A huge fire has destroyed one of the biggest migrant camps in France housing 1,500 people, which started after a brawl involving hundreds of Afghans and Kurds, officials and police said Tuesday.
The Grande-Synthe facility near the northern French port of Dunkirk was the only one in the area and provided hundreds of wooden huts for shelter, as well as cooking facilities and showers.
"There is nothing left but a heap of ashes," Michel Lalande, prefect of France's Nord region, told reporters overnight as firefighters battled the flames which were visible from several kilometres (miles) away.
Firefighters said at least 10 people had been injured in the inferno, which followed an outbreak of fighting that required riot police to intervene.
The scale of the destruction became clear in the morning, with only 70 out of 300 huts and a handful of communal buildings still intact. The others were smouldering embers or burned beyond repair, along with their contents.
- Scramble for other accommodation -
The camp, built by the humanitarian group MSF (Doctors Without Borders), opened in March 2016 over the objections of the central government, which announced plans to close it in March.
For more than a decade France's northern coast has been a magnet for refugees and migrants trying to reach Britain, causing tension between the two neighbours.
"There must have been fires deliberately set in several different places, it is not possible otherwise," said Olivier Caremelle, chief of staff of Grande-Synthe mayor Damien Careme, an environmentalist who supported the building of the camp last year.
"It seems that it is related to fights between Iraqis and Afghans," he said.
One resident, Emal, told AFP that the fighting had started after a football match between Afghans when the ball struck a Kurd from Iraq "who insulted the Afghan people".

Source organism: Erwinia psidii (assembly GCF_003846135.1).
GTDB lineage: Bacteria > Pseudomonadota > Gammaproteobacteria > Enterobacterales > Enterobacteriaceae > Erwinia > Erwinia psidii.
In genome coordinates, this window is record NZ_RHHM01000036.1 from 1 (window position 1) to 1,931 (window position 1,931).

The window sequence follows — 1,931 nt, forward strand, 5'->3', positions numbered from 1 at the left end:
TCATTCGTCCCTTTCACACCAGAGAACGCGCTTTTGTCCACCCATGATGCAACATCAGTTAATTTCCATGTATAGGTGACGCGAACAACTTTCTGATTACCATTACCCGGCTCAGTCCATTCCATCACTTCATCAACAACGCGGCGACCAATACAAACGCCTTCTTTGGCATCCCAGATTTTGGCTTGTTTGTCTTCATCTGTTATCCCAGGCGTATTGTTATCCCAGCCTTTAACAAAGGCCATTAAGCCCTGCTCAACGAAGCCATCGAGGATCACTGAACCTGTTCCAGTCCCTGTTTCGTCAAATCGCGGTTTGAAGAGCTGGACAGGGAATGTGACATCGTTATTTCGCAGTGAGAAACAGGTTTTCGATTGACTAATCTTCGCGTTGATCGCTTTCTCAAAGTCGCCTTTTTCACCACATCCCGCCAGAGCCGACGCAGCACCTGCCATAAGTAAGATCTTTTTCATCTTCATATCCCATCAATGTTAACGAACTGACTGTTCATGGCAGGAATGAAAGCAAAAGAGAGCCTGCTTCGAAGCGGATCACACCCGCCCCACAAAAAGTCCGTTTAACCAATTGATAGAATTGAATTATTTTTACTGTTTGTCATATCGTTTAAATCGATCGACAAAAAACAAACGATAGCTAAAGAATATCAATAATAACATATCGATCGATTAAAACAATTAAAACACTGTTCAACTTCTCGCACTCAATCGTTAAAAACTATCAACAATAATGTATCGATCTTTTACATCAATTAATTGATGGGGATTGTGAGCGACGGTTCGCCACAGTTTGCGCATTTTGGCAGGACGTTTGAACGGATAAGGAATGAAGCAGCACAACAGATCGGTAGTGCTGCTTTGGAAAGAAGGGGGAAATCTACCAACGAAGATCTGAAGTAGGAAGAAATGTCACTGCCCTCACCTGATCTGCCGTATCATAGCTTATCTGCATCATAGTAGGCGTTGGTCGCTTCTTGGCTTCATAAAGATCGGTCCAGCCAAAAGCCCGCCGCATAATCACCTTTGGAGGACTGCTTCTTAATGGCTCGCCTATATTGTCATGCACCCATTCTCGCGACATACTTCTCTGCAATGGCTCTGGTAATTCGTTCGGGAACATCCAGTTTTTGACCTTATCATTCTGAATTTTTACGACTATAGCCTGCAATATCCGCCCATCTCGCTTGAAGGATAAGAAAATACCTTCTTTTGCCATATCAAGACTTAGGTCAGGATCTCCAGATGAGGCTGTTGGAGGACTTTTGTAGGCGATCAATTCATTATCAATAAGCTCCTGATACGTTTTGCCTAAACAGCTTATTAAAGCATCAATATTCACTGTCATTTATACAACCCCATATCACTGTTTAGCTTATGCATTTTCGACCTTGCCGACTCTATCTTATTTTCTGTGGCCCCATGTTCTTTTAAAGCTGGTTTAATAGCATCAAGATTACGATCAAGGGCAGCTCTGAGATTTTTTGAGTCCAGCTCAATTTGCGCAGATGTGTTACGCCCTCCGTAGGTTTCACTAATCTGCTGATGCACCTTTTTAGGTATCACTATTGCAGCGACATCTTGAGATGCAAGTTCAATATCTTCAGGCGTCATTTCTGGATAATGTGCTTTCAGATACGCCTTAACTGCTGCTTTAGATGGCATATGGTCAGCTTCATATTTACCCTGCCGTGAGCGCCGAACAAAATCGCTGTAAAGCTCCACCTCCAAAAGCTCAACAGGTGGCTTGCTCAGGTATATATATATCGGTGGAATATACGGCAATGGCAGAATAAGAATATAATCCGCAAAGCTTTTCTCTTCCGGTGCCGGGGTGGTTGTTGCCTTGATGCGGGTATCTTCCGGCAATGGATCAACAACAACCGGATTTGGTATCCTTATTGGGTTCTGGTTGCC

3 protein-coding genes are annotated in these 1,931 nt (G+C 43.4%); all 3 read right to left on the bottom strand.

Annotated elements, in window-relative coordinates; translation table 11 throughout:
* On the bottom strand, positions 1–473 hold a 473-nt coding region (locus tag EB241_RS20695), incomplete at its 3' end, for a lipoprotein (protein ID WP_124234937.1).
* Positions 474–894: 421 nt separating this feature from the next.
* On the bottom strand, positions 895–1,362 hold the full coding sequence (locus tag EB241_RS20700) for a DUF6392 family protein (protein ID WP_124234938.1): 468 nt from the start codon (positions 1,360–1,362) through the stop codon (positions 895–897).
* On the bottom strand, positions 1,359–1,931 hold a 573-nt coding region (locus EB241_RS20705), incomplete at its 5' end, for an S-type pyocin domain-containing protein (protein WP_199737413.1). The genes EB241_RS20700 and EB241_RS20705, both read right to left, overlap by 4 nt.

The Afghans tried to catch him but he managed to escape before returning with a gang of armed friends, Emal said.
A police source, speaking to AFP on condition of anonymity, said there had been several bouts of fighting which culminated in a massive brawl involving around 600 people at 9:30 pm (1930 GMT) Monday.
Lalande said the fighting had left six injured with knife wounds.
- Spate of violent incidents -
The loss of the camp left local authorities scrambling to find alternative accommodation for the residents, most of whom were fleeing war or poverty in the Middle East or Afghanistan.
Around half of the residents were hastily lodged in public gymnasiums overnight.
Local association Auberge des Migrants warned that it had been unable to find many minors who were previously in the camp.
"Our volunteers were telling us that there had been tensions for weeks linked to the overpopulation of the camp," Auberge des Migrants vice president Francois Guennoc said.
The number of people in the Grande-Synthe camp had swelled since the destruction last October of the squalid "Jungle" camp near Calais, about 40 kilometres (25 miles) away.
"Since the closure of Calais, there isn't any other reception centre on the coast," said Guennoc.
According to several witnesses, disagreements arose after an increase in the number of Afghans who arrived from the "Jungle" camp.
"I thought it was normal that the Kurds were here, it was their camp, and we (Afghans) had Calais," Emal told AFP. "But Calais doesn't exist any more."
The Afghans were apparently unhappy at being put up in the communal kitchens while the Kurds slept in chalets, local sources told AFP.
The brawl was the latest in several violent incidents at the camp, with police intervening last month after five men were injured in a fight. Another man was stabbed in November.
Interior Minister Bruno Le Roux announced plans to close the camp in March, citing public order problems.
The government also believes the camps encourage people to travel to northern France where they seek to break into trucks heading to Britain or pay smugglers to help them get across the Channel.
Migrants have been encouraged to register asylum applications in France, but many are determined to travel to Britain for family or language reasons, or because they believe work opportunities are more plentiful in Britain.
Repeated break-ins around ports in northern France have caused delays to travellers and truck drivers. Local residents have also complained about the damage done to the image of their area.